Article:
Little Pend Oreille National Wildlife Refuge
Pacific Region

About Us

We are a Federal Government agency under the Department of the Interior.

Date established: 1939
Refuge size: 41,573 acres (16,824 hectares)
Location: Northeast Washington, Stevens County, southeast of Colville

Contact Info

Little Pend Oreille National Wildlife Refuge
1310 Bear Creek Road
Colville, WA 99114
Phone: 509-684-8384
Fax: 509-684-8381

Washington Deptartment of Fish and Wildlife

If you need to talk to a Game Warden or someone else about fish and wildlife issues off the Refuge, please contact the Washington Department of Fish and Wildlife in Spokane Valley, WA at 509/892-1001.

Inland Northwest National Wildlife Refuge Complex

In October 2007, Little Pend Oreille National Wildlife Refuge was complexed with Turnbull National Wildlife Refuge in Cheney Washington and Kootenai National Wildlfie Refuge in Bonners Ferry Idaho. Visit our complex site here.

Acquisition History

Most Refuge lands were acquired through the Resettlement Administration which retired marginal farmland. Other lands were either purchased from willing sellers or acquired through exchange with the Washington Department of Natural Resources.

Enabling Legislature

Executive Order 8104 (May 2, 1939) established the Little Pend Oreille National Wildlife Refuge “… as a refuge and breeding ground for migratory birds and other wildlife….” Lands added later to the Refuge were acquired under the authority of the Migratory Bird Conservation Act (16 U.S.C.715d) “…for use as an inviolate sanctuary, or for any other management purpose, for migratory birds….”


For a refuge and breeding ground for migratory birds and other wildlife and as an inviolate sanctuary, or for other management purposes, for migratory birds.

Refuge Vision Statement

The Service envisions using the Comprehensive Conservation Plan to build on native wildlife habitat diversity as a theme with emphasis on developing late successional forest and restoring riparian habitat - habitats that are increasingly rare in the region. In the next 15 years, Refuge staff will focus management efforts in over-stocked stands of dry forest using thinning and prescribed fire techniques that mimic natural ecological processes, such as wildfire. Degraded streams will be restored to enhance and maintain the natural diversity of the Refuge.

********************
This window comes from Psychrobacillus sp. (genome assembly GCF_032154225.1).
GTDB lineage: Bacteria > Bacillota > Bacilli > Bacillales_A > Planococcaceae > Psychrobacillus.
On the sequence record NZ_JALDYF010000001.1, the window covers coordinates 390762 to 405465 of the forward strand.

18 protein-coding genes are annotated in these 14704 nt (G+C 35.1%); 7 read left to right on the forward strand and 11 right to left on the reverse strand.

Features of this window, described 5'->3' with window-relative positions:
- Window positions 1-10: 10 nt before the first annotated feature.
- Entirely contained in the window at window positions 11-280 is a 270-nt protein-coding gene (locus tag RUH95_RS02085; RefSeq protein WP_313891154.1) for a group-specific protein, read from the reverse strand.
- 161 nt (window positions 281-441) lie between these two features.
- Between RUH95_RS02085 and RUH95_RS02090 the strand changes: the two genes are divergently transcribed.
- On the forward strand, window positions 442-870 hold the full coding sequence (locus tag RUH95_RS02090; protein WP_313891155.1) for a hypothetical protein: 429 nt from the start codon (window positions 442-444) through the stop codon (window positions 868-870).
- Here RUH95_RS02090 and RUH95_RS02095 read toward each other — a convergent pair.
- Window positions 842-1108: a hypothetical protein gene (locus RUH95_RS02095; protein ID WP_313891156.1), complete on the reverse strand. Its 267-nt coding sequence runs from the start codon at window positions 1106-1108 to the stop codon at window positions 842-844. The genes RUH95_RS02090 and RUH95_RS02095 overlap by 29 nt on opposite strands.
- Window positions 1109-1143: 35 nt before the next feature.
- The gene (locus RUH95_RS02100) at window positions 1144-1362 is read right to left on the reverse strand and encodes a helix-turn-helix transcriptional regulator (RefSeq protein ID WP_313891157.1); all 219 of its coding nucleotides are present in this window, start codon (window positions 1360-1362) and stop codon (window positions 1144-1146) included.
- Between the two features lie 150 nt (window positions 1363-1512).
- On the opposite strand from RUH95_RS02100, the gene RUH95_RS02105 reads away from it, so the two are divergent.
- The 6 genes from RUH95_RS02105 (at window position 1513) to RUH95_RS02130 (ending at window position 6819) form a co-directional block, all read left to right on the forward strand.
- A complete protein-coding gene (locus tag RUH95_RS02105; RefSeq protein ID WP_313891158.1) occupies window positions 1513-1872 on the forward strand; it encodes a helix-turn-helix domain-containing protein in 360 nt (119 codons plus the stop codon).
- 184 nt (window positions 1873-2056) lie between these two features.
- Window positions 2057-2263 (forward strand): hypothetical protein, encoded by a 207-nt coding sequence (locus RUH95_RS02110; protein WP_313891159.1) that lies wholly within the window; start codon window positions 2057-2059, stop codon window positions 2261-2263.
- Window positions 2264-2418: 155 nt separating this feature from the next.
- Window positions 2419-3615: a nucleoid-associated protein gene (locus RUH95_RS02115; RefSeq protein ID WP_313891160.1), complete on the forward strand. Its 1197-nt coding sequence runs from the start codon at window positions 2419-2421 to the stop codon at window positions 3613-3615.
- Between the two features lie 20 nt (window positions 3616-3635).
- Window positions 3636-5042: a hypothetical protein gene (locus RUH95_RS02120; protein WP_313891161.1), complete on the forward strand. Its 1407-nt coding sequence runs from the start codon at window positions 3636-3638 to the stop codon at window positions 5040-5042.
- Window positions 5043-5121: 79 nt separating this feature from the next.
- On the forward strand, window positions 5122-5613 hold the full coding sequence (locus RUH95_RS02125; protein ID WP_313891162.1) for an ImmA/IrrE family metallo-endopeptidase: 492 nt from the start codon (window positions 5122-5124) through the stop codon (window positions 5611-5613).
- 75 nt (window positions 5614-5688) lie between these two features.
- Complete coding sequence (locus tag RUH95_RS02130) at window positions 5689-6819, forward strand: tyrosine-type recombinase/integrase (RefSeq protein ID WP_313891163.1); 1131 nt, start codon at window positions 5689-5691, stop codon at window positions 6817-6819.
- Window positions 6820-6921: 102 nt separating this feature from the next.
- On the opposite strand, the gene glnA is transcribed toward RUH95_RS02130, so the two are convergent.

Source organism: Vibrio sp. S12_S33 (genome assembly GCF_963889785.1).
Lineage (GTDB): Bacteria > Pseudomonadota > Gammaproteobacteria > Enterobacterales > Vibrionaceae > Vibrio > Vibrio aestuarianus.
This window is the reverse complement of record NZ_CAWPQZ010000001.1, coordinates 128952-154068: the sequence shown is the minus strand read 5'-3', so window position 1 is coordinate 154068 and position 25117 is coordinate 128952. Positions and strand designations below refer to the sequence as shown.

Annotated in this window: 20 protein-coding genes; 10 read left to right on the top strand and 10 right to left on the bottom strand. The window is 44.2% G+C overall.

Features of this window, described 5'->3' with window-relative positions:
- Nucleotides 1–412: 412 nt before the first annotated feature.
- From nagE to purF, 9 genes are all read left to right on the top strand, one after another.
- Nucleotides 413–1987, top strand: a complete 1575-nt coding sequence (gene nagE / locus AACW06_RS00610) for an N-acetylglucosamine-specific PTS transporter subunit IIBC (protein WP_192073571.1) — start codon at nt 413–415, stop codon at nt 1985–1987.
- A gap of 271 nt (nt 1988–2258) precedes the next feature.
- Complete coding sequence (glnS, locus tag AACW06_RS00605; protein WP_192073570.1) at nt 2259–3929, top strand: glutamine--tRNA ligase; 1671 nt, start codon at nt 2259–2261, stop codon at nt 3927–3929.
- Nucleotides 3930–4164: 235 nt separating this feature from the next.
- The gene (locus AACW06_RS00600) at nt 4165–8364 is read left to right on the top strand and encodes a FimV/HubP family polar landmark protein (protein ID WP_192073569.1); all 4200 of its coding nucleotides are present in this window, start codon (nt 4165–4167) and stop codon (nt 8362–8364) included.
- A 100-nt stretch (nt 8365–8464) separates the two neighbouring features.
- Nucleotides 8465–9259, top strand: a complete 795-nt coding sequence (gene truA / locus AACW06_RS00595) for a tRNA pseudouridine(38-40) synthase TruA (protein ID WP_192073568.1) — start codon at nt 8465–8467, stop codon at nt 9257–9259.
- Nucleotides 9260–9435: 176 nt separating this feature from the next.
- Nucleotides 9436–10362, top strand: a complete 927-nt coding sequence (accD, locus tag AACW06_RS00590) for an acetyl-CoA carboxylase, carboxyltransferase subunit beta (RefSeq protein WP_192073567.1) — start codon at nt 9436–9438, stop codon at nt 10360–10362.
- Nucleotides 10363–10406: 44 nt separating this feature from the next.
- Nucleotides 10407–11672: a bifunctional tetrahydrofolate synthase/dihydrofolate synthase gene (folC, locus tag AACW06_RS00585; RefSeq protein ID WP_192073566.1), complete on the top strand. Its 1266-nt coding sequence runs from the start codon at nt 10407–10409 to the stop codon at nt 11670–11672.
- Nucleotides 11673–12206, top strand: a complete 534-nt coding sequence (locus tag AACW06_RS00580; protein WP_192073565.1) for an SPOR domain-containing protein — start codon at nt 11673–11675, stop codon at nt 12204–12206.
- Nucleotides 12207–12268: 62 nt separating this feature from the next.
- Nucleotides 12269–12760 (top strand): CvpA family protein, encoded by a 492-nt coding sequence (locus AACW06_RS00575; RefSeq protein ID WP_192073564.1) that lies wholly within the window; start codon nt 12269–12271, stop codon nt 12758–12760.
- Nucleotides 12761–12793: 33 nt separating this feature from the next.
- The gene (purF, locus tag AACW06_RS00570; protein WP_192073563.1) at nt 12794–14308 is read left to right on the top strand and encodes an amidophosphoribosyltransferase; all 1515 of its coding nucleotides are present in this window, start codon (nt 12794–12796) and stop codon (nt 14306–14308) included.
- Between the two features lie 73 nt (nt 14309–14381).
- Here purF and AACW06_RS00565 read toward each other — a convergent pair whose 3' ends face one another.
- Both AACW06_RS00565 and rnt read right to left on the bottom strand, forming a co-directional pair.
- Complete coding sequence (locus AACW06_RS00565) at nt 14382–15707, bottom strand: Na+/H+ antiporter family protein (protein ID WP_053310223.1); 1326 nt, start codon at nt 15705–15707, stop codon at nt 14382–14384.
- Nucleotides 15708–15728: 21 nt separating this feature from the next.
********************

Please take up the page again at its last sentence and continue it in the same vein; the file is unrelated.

A healthy Refuge environment will provide opportunities for visitors to enjoy wildlife viewing, hunting, and fishing in a natural setting. Interpreting wildlife and the Refuge’s unique heritage, as well as improving facilities will enhance the visitors’ experience while protecting the cultural
integrity of the area. To meet these challenges, the U.S. Fish and Wildlife Service will continue to seek partnerships with other agencies, interest groups, landowners, and local communities. These efforts will result in greater protection of wildlife and fish resources throughout
northeastern Washington.

As of last October Little Pend Oreille NWR is part of the Inland Northwest National Wildlife Refuge Complex. Turnbull NWR in Cheney, Washington and Kootenai NWR in Bonners Ferry, Idaho are also part of the new complex. Be sure to take the time to visit their web sites and Refuges. Please link to their Refuge web sites.

Refuge Goals

  • Goal 1: Conserve, enhance, and restore native forest, riparian, in-stream, and wetland habitats and their associated fish, wildlife, and plants, representative of the native biological diversity of northeastern Washington.
  • Goal 2: Monitor, protect, and recover special status plants and animals and species of management interest.
  • Goal 3: Provide opportunities for wildlife-dependent recreation and education to enhance public appreciation, understanding, and enjoyment of Refuge wildlife, fish, habitats, and cultural history.

Recreation Opportunities

Public use opportunities: Birding, fishing, hunting, photography, wildlife observation, camping, hiking, horseback riding, mountain biking, cross-country skiing, snowshoeing, environmental education and interpretation.

Last updated: April 8, 2011